How do we treat the soil after anthracnose on our tomatoes?
We believe our tomatoes suffered from anthracnose as they had a big blister-like, fluid-filled "bruise" on what looked like a beautiful tomato. When cut open, the inside was mushy. We pulled all the plants, but some root remains in the ground. We disposed of them far from our property. Now, how can we treat the soil this fall? Any ideas?
Douglas County Minnesota
Crop rotation is the thing to do next year and considering spraying for anthracnose if 2016 is a year with lots of rain. Here are some Extension resources on tomato anthracnose:
- Tomato Diseases and Disorders Clemson University Cooperative Extension
- Tomato Anthracnose (Cornell University Cooperative Extension)
- Diagnosing and Controlling Fungal Diseases of Tomato in the Home Garden (Rutgers University Cooperative Extension)
Prevention and control of anthracnose
Anthracnose can be prevented with fungicide sprays started as soon as there is fruit on the vine. Homeowners can use sprays with chlorothalonil (Daconil) or fungicide sprays with copper. Check the label to see if the product says it controls anthracnose and follow label instructions for use. If you have had problems with anthracnose in previous garden seasons a preventative spray program is a wise move.
Like other fungal diseases mulching and keeping plants off the ground by staking or tying them helps. Good airflow is important so don’t crowd plants. Some weeds harbor the disease so keep your garden weeded. Water at the base of the plant and try to keep plant foliage from getting wet. Tomatoes require well drained soil and wet soil often results in bigger problems with fungal disease.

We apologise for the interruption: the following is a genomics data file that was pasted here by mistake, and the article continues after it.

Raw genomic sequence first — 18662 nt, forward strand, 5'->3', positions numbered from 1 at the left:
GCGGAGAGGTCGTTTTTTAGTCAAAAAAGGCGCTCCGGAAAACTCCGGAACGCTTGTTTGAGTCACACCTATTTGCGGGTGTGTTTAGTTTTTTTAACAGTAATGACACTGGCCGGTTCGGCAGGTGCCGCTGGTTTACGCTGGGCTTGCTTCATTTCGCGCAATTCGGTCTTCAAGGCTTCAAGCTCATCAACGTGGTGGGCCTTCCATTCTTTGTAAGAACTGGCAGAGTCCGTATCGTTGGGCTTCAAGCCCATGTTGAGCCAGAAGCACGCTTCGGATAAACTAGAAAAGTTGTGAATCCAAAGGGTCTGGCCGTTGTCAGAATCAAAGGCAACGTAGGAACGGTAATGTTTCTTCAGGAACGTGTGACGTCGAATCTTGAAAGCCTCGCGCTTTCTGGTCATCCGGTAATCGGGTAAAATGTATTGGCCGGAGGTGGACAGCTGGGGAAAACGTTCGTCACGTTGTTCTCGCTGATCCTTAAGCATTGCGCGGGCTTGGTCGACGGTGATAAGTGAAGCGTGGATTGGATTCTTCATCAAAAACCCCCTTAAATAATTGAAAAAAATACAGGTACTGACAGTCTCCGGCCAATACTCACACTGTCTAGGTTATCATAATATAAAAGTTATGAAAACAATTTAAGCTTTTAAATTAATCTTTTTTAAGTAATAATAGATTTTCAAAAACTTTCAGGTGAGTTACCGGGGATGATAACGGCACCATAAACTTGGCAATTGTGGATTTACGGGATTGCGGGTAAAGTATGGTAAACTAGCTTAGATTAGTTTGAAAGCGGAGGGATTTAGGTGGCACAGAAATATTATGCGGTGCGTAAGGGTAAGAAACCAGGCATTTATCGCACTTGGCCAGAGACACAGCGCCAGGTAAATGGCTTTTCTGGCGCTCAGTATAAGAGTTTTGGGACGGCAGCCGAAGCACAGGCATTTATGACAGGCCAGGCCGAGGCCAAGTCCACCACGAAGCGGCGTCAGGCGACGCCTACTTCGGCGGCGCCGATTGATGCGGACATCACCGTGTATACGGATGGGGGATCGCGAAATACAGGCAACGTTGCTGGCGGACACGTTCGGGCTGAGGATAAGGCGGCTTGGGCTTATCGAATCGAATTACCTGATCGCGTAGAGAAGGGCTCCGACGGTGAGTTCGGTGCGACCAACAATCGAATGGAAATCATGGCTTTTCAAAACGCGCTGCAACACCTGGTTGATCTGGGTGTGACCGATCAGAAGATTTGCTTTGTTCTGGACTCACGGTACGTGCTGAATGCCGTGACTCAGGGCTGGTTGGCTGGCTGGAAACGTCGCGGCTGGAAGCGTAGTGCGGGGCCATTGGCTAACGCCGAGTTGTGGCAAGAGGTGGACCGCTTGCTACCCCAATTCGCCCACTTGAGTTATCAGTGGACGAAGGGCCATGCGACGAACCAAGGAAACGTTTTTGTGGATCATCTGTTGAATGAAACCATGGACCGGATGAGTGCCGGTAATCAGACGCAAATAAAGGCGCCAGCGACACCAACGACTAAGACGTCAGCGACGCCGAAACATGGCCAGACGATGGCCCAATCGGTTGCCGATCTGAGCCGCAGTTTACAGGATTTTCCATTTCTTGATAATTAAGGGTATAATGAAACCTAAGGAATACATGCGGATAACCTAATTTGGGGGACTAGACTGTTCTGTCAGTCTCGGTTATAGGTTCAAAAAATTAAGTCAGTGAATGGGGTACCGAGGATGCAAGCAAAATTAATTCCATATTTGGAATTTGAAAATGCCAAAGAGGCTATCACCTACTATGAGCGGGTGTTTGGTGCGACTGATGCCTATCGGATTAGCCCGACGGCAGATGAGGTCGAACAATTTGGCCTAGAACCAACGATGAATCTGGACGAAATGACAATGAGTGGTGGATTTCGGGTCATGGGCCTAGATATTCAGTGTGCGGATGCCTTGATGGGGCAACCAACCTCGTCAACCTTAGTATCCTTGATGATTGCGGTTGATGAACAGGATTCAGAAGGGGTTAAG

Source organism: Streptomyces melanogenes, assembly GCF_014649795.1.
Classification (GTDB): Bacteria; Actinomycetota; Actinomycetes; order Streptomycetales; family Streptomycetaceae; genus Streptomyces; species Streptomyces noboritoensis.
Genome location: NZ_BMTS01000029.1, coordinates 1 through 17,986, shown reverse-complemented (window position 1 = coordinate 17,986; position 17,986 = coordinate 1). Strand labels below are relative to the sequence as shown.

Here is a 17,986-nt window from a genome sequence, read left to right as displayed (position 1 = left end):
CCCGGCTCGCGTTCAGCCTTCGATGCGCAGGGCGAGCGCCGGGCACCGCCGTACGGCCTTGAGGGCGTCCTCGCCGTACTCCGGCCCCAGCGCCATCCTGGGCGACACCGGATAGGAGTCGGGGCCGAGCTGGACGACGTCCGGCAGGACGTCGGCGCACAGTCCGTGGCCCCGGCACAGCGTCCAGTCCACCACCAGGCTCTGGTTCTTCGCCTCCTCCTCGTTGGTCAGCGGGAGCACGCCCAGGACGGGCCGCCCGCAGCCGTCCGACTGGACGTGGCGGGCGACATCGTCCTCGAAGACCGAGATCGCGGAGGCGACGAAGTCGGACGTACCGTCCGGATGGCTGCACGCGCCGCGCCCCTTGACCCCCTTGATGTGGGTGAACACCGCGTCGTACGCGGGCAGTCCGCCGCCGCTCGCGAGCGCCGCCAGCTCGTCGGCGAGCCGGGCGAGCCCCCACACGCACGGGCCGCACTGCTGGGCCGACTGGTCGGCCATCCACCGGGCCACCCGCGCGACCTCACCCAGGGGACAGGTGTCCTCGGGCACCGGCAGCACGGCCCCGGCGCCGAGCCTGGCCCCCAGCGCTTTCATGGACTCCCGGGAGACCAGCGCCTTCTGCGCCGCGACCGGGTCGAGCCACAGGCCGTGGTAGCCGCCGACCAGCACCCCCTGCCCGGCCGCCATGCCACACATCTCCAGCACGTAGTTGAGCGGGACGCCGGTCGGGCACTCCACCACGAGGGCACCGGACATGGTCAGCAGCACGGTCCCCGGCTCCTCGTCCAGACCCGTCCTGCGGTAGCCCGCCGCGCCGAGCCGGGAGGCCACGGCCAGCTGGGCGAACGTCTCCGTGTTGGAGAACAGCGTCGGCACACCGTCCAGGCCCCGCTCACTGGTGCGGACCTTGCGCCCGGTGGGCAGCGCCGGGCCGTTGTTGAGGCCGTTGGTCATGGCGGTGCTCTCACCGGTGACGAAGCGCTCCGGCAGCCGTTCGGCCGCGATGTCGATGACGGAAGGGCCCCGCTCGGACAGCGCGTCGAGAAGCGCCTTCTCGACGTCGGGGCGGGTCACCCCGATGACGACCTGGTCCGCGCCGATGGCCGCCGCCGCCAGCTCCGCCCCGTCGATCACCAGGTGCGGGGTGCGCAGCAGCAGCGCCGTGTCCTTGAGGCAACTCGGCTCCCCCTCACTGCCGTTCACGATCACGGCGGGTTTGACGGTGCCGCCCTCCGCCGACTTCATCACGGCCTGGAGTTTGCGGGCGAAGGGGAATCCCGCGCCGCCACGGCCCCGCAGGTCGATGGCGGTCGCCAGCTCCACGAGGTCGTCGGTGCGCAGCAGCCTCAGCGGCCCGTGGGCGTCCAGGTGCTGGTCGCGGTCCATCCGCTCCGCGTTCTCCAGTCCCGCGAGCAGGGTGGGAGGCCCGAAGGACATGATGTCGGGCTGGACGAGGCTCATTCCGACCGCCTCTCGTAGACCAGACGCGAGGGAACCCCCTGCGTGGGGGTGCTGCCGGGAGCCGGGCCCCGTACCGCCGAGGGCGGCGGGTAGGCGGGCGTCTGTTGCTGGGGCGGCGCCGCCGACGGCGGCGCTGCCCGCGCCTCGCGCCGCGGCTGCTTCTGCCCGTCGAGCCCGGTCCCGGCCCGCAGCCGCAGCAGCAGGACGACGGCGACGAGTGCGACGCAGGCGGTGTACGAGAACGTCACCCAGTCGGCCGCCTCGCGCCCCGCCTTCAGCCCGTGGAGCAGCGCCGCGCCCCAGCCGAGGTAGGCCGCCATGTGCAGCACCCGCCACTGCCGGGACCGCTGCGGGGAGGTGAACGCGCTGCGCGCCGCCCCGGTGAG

If you get anthracnose in the garden it’s very important to remove all tomato plant debris and rotted fruits to a separate, remote compost pile or to plastic trash bags and the landfill. The fungus spores overwinter in tomato debris. And rotate your crops! This disease can also live in the soil through the winter and infect your plants next year.
Don’t allow your fruits to get over ripe on the vine. Pick them while red and still firm if you suspect you have anthracnose in the garden. Discard tomatoes with the rotted spots away from your garden, not in the compost pile either. If you pick tomatoes and notice small rotted spots cut out the spot and use them at once or toss them as they will quickly rot.
When storing tomatoes for fresh eating for a few days, try to put them in a single layer, not touching each other until used. If one has anthracnose that you didn’t spot it is less likely to spread to the other fruit if they don’t touch. And tomatoes should not be stored in the refrigerator! It ruins the flavor and they will actually spoil faster.